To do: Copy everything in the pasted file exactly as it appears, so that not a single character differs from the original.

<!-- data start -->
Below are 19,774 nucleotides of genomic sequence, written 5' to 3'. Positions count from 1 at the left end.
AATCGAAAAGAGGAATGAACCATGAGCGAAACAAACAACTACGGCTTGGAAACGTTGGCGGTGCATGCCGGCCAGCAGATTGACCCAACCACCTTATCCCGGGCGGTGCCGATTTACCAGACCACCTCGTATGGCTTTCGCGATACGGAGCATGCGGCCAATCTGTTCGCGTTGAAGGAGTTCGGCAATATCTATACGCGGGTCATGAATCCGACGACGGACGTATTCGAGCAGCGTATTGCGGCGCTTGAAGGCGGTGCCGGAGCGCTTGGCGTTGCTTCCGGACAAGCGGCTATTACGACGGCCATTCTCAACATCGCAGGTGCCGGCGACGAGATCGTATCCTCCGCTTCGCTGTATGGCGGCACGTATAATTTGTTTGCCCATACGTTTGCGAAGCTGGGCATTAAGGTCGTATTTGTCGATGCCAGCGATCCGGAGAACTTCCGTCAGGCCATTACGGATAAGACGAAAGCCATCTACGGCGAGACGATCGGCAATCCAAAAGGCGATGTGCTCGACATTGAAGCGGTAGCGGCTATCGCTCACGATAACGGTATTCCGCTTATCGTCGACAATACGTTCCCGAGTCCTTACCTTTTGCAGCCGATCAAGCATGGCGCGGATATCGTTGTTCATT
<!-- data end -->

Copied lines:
Below are 19,774 nucleotides of genomic sequence, written 5' to 3'. Positions count from 1 at the left end.
AATCGAAAAGAGGAATGAACCATGAGCGAAACAAACAACTACGGCTTGGAAACGTTGGCGGTGCATGCCGGCCAGCAGATTGACCCAACCACCTTATCCCGGGCGGTGCCGATTTACCAGACCACCTCGTATGGCTTTCGCGATACGGAGCATGCGGCCAATCTGTTCGCGTTGAAGGAGTTCGGCAATATCTATACGCGGGTCATGAATCCGACGACGGACGTATTCGAGCAGCGTATTGCGGCGCTTGAAGGCGGTGCCGGAGCGCTTGGCGTTGCTTCCGGACAAGCGGCTATTACGACGGCCATTCTCAACATCGCAGGTGCCGGCGACGAGATCGTATCCTCCGCTTCGCTGTATGGCGGCACGTATAATTTGTTTGCCCATACGTTTGCGAAGCTGGGCATTAAGGTCGTATTTGTCGATGCCAGCGATCCGGAGAACTTCCGTCAGGCCATTACGGATAAGACGAAAGCCATCTACGGCGAGACGATCGGCAATCCAAAAGGCGATGTGCTCGACATTGAAGCGGTAGCGGCTATCGCTCACGATAACGGTATTCCGCTTATCGTCGACAATACGTTCCCGAGTCCTTACCTTTTGCAGCCGATCAAGCATGGCGCGGATATCGTTGTTCATT